SCBWI Recap #5: Paul Fleischman on Surviving The Novel

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One of the most reassuring keynotes at the Summer 2010 SCBWI Conference was Paul Fleischman‘s session, “Surviving the Novel”.

In this keynote, he blended practical advice with honest and encouraging insights, breaking up the arduous process of writing a novel into the following areas: organization, research, writing, revising, morale. Here are his main points from each area.

Organization

  • Use separate documents to keep from feeling overwhelmed
  • The more planning you do, the less rewriting you do
  • Save in versions and email the versions to yourself
  • Keep rigorous lists for every aspect of book (facts, details, characterization, research questions, etc.)

Research

  • Bookmark and highlight versions to flag for research
  • Utilize Google street view
  • Research is like a ship: it’s there, underneath, but never seen

Writing

  • Don’t waste time; every word for a reason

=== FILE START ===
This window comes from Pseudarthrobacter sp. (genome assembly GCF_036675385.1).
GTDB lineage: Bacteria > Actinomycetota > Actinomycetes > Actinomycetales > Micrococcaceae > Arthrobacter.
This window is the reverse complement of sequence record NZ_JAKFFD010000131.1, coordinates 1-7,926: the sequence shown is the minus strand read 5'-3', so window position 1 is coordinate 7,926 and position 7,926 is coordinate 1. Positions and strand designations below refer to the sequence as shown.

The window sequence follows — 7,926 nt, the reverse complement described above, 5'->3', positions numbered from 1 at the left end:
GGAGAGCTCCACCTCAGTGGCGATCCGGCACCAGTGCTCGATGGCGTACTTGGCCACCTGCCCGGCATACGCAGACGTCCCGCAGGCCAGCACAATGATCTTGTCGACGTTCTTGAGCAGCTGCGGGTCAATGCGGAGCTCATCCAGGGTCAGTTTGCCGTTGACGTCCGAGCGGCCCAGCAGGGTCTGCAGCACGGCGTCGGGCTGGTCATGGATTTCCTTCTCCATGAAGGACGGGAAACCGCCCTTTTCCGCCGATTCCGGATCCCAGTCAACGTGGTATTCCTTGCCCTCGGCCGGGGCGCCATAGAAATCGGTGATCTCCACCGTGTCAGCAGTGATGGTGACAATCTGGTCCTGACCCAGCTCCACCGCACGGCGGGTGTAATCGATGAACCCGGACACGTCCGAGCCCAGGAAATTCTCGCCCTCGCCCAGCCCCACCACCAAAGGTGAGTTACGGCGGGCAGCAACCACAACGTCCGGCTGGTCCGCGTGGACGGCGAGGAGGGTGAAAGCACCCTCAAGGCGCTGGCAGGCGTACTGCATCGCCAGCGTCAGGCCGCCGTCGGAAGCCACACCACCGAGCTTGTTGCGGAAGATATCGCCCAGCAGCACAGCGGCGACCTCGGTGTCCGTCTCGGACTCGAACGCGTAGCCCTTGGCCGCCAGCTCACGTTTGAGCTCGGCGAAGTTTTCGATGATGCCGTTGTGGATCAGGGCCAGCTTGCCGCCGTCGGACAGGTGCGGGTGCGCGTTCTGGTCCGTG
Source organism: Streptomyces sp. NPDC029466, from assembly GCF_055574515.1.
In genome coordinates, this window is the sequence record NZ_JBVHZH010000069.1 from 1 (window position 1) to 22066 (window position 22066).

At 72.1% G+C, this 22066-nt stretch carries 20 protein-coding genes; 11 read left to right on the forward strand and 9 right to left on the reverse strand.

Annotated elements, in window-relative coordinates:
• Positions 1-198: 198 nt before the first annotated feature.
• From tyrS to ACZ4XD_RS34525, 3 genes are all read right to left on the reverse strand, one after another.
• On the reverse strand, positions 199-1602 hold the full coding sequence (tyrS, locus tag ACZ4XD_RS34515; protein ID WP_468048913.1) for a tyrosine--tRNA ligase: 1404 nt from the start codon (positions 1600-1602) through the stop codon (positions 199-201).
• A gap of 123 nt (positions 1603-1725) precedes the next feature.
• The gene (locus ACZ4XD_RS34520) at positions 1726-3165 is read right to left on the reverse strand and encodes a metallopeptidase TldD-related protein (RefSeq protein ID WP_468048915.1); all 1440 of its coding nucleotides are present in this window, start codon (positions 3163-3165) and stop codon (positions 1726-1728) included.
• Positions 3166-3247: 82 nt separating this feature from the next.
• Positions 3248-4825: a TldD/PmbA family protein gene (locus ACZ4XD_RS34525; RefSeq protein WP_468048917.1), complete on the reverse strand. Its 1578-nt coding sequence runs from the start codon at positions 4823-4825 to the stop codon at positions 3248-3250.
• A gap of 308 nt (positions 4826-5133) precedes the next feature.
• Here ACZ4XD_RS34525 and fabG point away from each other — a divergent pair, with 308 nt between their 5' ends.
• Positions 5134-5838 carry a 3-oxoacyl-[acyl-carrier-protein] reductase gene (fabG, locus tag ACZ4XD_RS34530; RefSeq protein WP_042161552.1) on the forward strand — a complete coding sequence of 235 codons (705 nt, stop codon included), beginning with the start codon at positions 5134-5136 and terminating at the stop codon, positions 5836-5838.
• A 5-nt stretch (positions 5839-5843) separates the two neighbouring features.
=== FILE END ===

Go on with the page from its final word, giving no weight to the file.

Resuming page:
• No scenes just because you like them or to show off your research

Revising

  • Despite planning, don’t be surprised if you have to do major revising
  • Some things you can’t see until the end
  • “Every book teaches me to write it, but not the next book.” – E. Welty

Morale

  • Ask yourself: is writing the best us of my time on earth?
  • It’s hard to get confirmation that what you’re doing is worthwhile because people can’t read it all like they can a shorter work
  • Laughter can give you a sense of control

Writing a novel is not for the impatient.

When writing a novel, you’re part of a community that stretches across the world and time.

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6 thoughts on “SCBWI Recap #5: Paul Fleischman on Surviving The Novel

    Lisa Nowak said:
    August 13, 2010 at 9:32 am

    Wow, that’s all advice that I would give, based on my experiences. It’s cool to learn about someone who has a similar process.

    Diane said:
    August 13, 2010 at 9:41 am

    Thanks for the summaries. I feel like I was there.

    S. C. Green said:
    August 13, 2010 at 4:48 pm

    Keen advice and somewhat timely. Thanks for posting these notes.

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